For versatility each dolly usually has a variety of contours so matching the shape of its surface to that of the panel being repaired shouldn’t be too difficult.
These can be used like a dolly in situations where space is restricted. They can also be used to pry, and in some cases even used as a “slap” hammer. Like hammers and dollies, spoons come in a variety of sizes and shapes.
Grinders and Sanders
Bodywork requires the use of a variety of abrasives ranging roughly from 24-grit to around 320. Coarse abrasives are used to quickly remove old filler and paint in damaged areas and that is generally done most effectively with an air driven grinder.
For featheredging paint, preparing for the application of body filler or refinishing materials, finer grits are used on a DA, or a dual-action sander. Air driven, these sanders have two modes, circular or oscillating, or random orbit. In the oscillating mode, which is used more often, material is removed faster and with less likelihood of abrupt edges.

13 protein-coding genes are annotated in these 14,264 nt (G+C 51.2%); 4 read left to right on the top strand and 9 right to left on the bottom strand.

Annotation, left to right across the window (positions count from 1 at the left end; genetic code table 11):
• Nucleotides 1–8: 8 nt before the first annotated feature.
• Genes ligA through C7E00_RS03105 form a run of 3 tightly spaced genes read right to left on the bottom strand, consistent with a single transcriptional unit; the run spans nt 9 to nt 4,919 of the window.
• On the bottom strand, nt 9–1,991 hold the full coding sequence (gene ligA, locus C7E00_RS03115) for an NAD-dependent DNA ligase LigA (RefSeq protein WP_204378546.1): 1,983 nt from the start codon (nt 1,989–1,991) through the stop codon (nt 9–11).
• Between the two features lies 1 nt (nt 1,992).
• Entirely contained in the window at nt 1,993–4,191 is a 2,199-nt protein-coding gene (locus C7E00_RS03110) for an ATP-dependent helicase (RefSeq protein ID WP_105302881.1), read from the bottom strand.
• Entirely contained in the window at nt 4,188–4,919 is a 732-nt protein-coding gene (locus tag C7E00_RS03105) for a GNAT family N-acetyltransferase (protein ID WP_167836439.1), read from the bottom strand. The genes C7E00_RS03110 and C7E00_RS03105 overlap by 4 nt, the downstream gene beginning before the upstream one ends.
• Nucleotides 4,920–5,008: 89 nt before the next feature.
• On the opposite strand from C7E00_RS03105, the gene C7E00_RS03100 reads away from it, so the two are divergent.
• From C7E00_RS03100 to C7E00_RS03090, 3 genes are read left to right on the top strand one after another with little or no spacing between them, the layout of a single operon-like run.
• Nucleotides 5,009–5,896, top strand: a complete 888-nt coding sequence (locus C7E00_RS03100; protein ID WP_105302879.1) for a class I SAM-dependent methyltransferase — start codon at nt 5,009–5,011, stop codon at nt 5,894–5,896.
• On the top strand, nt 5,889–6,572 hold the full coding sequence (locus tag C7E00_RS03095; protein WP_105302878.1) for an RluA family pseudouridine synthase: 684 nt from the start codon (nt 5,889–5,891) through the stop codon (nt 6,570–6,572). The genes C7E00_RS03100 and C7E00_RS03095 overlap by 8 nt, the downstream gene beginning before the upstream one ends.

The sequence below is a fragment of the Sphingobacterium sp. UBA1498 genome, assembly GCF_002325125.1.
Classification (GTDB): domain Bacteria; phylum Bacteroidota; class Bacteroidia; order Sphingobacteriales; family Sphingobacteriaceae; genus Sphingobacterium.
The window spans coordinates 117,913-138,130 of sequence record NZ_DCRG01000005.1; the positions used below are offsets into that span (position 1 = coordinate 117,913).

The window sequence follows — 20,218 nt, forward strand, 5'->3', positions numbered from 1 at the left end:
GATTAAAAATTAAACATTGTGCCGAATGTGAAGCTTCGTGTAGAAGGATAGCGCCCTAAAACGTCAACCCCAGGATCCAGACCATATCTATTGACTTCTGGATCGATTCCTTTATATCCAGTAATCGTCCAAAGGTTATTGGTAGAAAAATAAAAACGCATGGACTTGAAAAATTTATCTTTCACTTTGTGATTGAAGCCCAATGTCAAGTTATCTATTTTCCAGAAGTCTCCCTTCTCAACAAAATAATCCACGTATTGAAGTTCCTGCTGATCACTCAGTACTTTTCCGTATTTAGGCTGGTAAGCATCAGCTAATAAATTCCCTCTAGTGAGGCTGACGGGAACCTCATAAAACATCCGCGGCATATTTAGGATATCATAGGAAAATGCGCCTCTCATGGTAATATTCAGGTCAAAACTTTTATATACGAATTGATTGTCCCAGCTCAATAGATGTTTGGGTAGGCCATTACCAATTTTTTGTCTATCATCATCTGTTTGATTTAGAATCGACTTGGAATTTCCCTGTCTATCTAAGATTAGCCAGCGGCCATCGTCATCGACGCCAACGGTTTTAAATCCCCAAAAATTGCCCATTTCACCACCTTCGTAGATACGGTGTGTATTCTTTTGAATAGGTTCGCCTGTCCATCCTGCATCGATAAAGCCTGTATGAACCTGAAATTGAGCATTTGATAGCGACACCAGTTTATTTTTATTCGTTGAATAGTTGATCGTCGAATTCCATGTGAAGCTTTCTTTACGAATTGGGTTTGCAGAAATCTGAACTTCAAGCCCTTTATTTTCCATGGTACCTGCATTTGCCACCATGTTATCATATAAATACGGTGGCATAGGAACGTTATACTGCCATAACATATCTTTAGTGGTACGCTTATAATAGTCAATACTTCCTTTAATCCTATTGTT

Unfortunately, explaining how to do bodywork is like trying to tell someone how to ride a bike, the best way to do either is to jump on and give it a try. Equip your shop with a few basic body tools and try some minor repairs. As you gain ability and confidence, consider some of the additional tools and equipment we’re showing here. And, of course, watch the pages of Custom Classic Trucks for more tips on doing the bump and grind. CCT